One man's view of the world, from the top of this great big rock somewhere in the middle of God's Country, with an eye toward freedom....or at least some way to get back down without goin' over the edge.

My Photo
Location: West Virginia, United States

Former U.S. Army, SPC E-4, Veteran of Operation Desert Storm. If you are or have ever been a soldier, you have friends in my house.

Monday, May 09, 2005

Remembrances of The First Time Around

Ollie North's column a couple of days ago in Town Hall spoke about a couple of different topics: the efforts of Marines and other American soldiers on the behalf of the citizens in Iraq, and the efforts of American colleges around the country to ban military recruiters from their campuses.

What gets him kicked off, though, is this photo, which most everyone not currently living in an ice cave under the polar caps has likely seen by now.

The story is told in full by Michael Yon, who took the photo in question.

That photo reminded me of two other stories I had forgotten about. They are both my own, from my time in Operation Desert Storm.
Thankfully, no one dies in either one....and they both involve Iraqi children.

1)In one of the villages I visited in my role as a translator for a Red Cross team my unit was assisting with food distribution, I started chatting it up with a bunch of kids in the road. One of them, a bright and smiley little six-year-old, said he would trade me his stick for something of mine, and held up a smooth baton about a foot long and 3/4-inch wide. (I later learned that it was an Iraqi police baton.)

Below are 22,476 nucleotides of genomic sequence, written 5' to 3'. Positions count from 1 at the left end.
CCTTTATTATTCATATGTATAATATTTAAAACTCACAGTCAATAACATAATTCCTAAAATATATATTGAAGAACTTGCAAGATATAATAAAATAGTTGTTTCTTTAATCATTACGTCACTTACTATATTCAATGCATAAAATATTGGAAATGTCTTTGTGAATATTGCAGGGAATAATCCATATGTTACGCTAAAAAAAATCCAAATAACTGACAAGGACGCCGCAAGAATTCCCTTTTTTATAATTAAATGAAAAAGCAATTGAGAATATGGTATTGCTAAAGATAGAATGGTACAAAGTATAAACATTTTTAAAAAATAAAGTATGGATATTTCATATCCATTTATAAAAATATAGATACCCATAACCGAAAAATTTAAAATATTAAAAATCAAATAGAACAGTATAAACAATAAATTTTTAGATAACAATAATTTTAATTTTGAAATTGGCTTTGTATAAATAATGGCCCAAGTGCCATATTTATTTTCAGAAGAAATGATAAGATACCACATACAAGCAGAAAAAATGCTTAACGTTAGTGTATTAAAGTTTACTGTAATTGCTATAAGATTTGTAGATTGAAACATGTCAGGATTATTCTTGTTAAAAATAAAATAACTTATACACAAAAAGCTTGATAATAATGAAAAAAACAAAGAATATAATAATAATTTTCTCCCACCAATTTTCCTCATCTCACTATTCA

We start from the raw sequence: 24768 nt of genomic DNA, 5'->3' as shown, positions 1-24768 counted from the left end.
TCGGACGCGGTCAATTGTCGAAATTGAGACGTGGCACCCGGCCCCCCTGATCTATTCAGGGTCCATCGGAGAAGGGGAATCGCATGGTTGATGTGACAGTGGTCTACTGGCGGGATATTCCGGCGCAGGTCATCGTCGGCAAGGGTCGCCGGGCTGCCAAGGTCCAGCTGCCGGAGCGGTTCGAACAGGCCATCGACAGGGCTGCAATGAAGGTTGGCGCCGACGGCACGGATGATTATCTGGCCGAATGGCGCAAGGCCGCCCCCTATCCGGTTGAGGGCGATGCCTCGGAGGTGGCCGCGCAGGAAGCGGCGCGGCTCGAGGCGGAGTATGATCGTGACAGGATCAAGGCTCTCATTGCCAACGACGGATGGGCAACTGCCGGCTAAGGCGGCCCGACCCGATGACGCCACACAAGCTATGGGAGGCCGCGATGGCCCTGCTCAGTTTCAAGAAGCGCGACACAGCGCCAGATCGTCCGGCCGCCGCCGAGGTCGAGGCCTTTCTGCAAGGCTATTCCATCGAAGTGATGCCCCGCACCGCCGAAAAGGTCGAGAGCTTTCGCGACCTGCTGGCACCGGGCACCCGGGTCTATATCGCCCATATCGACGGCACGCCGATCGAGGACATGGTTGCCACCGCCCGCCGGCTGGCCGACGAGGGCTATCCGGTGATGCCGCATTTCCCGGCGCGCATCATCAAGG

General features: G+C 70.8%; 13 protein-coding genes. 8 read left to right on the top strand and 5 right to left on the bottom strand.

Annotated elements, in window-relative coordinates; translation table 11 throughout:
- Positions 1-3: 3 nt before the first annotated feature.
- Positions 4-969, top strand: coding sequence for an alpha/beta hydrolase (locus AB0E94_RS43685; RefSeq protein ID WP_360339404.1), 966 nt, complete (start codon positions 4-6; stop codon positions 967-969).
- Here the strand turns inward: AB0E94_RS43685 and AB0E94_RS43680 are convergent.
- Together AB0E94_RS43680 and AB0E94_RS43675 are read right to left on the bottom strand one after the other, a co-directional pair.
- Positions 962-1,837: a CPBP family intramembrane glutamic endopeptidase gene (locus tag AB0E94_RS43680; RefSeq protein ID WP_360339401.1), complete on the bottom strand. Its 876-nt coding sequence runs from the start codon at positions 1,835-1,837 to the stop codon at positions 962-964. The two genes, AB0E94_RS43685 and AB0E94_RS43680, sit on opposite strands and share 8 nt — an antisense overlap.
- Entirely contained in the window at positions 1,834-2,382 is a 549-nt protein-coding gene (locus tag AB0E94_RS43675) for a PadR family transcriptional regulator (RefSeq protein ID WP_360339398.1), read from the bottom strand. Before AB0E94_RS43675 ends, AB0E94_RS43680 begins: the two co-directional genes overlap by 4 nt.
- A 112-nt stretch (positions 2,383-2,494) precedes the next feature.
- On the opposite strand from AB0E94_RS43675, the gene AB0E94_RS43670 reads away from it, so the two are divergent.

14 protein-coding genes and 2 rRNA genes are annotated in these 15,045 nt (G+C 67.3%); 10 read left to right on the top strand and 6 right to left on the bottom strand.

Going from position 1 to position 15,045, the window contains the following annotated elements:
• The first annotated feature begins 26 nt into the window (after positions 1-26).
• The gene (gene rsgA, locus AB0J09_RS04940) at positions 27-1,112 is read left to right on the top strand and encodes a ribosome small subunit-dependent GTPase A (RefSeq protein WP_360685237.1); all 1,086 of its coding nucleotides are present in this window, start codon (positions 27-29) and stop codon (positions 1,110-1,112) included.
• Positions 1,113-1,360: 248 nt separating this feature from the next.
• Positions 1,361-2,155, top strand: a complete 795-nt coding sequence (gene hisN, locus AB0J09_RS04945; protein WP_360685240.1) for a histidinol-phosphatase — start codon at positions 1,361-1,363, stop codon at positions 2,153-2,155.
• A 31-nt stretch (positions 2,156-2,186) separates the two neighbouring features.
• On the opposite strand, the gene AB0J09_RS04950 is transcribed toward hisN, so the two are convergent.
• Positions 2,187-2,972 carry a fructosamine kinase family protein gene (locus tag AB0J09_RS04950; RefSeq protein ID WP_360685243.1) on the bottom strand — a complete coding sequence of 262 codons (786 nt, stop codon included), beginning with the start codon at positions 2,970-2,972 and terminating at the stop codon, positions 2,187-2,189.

All I had on me that I could trade was a little plastic Northwest wing pin that I had gotten from a flight attendant on the flight across the Atlantic. His eyes practically bugged outta their sockets when I put it in his hand, and he got a grin so big the top half of his head almost fell off.

For the whole rest of the afternoon, that kid and his buddies zoomed up and down the dirt-pack road, laughing and shouting, taking turns holding the pin and pretending they were pilots. It was a sight for sore eyes.

2) A couple of weeks after that, I was at another site with the Red Cross team. Unfortunately, I had sprained my ankle earlier in the week, and so was relegated to guarding the unit commander's water supply in his Hummer. It had been a rough week, and quite a while since I had gotten any mail, and I was feeling pretty down.

Then a kid walked up to me---I'd guess he was about nine or ten---with a half-full water bottle in his hand, just kinda looked at me for a minute....and then put his water bottle in the footwell of my seat, said (in thickly accented but gramatically perfect English) "Here, you need this more than I do", gave me a warm smile, and walked off. I was too stunned to do anything but watch him walk away.
Man, I must've looked pretty pathetic.

While I was remembering these kids today, something else occurred to me:
Assuming they're still alive....those two Iraqi kids are grown men now.

I wonder what they've been up to since then...and if they remember me.